Province refusing to exercise due diligence with Cowichan Estuary

Such industry is not sustainable, nor the economic driver in the Cowichan Valley

Province refusing to exercise due diligence with Cowichan Estuary

Re: R. Barron article: “Environmental review of estuary not mandatory…” (Citizen, July 10)

Too bad that the provincial government refuses to exercise due diligence when it comes to the Cowichan Estuary. Permitting industrial metal manufacturing to settle in the heart of one of the most sensitive and most threatened ecosystems globally, nationally and locally without any background checks on ecological, socio-cultural and economic impacts of such industry on the estuary and its neighbours is outright irresponsible. And this also in spite of estuaries being flagged by the Department of Fisheries and Oceans as Canada’s most vulnerable ecosystem of special protection needs and research showing that the majority of the people living in the Cowichan Valley want to see industry gone from the estuary!

This however should not keep our nine CVRD Electoral Area directors from reaching their own decision in the best interest of an endangered ecosystem and the majority of the Cowichan Valley constituents. The responsible reaction to the application by our elected officials would have been to quash the application in the first place. Instead a decision is still pending after three years of deliberation while the proponent continues to expand operations on the terminal in non-compliance with CVRD bylaws and the Estuary Environmental Management Plan without CVRD interference!

Contrary to the beliefs of the diehards amongst the EASC directors and their supporters, such industry is not sustainable, nor the economic driver in the Cowichan Valley; and it simply does not belong in an estuary. What may have been acceptable 50 years ago due to lack of better knowledge is definitely not acceptable today! And for EASC directors to rely on recommendations made by a totally dysfunctional Cowichan Estuary Environmental Management Committee (CEEMC) with no expertise in estuary/marine ecology, is equally unacceptable.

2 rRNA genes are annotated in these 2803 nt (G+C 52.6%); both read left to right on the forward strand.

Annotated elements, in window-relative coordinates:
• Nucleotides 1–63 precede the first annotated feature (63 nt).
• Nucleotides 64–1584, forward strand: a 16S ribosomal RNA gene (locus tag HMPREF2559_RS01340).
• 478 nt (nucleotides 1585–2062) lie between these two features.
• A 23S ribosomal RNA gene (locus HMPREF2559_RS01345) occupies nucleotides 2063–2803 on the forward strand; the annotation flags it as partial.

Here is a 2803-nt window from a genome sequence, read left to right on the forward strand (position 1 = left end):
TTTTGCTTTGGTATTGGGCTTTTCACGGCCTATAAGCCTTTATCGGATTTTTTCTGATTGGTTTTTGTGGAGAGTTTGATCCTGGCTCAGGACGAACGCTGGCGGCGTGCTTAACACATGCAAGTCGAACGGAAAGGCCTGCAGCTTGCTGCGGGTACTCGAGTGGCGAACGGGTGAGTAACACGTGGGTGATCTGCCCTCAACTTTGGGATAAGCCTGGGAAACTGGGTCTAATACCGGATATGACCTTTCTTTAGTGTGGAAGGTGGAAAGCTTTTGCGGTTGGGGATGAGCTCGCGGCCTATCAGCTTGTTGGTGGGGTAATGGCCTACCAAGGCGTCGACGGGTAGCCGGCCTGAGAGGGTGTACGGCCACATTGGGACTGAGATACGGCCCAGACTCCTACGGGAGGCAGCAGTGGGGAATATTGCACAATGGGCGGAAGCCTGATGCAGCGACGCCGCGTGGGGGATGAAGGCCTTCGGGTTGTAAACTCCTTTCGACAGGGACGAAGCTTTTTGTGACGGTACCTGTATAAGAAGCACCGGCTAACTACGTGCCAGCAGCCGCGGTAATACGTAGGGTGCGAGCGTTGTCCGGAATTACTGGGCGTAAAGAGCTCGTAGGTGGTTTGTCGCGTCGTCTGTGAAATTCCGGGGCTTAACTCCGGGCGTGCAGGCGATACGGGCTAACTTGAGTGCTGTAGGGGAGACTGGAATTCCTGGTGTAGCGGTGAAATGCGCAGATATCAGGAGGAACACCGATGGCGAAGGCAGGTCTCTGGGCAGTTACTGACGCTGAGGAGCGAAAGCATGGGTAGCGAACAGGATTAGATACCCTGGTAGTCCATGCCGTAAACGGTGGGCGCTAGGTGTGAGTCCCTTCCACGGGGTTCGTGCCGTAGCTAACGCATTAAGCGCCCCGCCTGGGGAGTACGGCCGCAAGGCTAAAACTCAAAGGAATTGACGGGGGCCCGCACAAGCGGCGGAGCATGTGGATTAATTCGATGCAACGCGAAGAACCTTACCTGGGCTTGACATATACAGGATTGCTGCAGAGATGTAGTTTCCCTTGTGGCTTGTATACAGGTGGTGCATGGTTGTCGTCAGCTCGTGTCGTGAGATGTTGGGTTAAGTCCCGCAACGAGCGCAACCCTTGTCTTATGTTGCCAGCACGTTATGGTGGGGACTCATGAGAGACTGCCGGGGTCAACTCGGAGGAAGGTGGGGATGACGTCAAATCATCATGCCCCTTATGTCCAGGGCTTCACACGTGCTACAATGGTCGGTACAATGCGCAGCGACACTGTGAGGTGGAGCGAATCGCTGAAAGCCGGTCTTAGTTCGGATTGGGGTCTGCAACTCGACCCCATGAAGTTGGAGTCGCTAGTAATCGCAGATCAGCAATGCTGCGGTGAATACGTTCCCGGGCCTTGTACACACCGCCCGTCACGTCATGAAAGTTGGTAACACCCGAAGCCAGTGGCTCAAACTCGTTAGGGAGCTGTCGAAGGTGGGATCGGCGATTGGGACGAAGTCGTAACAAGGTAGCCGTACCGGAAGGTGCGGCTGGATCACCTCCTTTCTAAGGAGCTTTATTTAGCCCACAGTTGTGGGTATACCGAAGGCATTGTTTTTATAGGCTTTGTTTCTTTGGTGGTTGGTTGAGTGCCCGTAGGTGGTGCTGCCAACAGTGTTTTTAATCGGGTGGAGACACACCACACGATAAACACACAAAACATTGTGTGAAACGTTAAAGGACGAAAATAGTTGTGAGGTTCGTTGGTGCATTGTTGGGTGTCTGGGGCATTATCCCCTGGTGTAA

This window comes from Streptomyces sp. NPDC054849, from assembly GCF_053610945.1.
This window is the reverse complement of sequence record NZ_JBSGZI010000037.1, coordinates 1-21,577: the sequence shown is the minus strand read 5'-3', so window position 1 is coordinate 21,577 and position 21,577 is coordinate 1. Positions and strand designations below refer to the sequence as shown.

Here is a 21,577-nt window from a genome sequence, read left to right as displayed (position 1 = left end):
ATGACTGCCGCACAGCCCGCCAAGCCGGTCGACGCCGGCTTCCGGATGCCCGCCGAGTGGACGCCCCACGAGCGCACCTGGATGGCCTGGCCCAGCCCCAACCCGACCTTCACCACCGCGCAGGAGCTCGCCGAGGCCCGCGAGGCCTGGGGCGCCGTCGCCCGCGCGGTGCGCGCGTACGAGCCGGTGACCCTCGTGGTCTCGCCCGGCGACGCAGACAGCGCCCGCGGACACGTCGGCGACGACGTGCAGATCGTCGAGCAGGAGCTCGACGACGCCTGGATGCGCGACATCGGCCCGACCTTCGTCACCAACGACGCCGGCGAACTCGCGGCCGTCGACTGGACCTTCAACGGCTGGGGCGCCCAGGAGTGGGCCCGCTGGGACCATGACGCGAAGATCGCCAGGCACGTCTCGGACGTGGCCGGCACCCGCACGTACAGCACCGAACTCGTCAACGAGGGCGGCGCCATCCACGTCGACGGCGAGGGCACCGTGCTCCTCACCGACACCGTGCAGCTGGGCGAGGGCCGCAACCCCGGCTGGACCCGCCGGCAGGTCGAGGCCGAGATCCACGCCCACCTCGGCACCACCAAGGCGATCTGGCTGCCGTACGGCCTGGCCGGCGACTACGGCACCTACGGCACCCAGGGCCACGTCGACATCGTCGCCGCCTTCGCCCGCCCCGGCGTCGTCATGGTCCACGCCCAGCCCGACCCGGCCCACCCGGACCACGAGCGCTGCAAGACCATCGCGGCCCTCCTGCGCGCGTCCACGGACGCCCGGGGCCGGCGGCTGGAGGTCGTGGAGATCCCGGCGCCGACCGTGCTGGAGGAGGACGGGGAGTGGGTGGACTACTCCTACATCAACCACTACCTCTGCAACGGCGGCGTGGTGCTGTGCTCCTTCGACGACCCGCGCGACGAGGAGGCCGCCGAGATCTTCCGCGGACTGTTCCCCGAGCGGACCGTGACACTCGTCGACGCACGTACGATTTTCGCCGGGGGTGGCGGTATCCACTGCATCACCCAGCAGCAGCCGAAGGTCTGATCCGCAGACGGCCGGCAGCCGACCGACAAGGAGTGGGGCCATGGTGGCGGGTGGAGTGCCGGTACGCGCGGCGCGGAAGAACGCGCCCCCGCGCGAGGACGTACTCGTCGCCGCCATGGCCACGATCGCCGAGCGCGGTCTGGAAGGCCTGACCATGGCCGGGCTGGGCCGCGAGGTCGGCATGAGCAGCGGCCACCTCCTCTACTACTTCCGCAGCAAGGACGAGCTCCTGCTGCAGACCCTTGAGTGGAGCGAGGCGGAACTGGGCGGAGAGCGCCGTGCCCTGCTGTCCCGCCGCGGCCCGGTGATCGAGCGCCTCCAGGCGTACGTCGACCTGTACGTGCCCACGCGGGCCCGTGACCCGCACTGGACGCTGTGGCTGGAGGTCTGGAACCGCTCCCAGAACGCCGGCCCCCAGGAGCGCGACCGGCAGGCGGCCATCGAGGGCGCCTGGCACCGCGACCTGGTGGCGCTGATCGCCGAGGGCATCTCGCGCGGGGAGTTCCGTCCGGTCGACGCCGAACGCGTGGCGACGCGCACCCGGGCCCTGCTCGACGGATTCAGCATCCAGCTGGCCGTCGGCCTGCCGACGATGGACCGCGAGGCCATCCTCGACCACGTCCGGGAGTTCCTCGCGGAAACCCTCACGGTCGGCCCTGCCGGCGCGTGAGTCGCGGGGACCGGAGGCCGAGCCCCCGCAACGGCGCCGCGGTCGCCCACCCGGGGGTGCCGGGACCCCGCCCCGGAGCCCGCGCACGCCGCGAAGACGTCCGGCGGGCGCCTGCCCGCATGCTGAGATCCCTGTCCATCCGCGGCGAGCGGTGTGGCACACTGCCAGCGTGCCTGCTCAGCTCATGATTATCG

In his article R. Barron points out that the CEEMC “includes staff from a multitude of agencies and jurisdictions” and that this committee voted in support of the re-zoning following a meeting with proponents and opponents on April 10, 2018 with CVRD staff abstaining from the voting. The fact is that the only two representatives from the “multitude of agencies and jurisdictions” taking the final vote at the meeting were the committee chair and one Cowichan Tribes referral coordinator (assuming that CVRD and North Cowichan representatives abstained). There was nobody from DFO as a key stakeholder of the estuary and nobody from any other agency. Mr. Barron’s quote from the response to his inquiry he received from the Minister: “Project proponents are responsible for making their own determination as to whether or not their project falls within the threshold set out in the regulation”, says it all: put industry in charge of environmental management!

Goetz Schuerholz

Chair, CERCA

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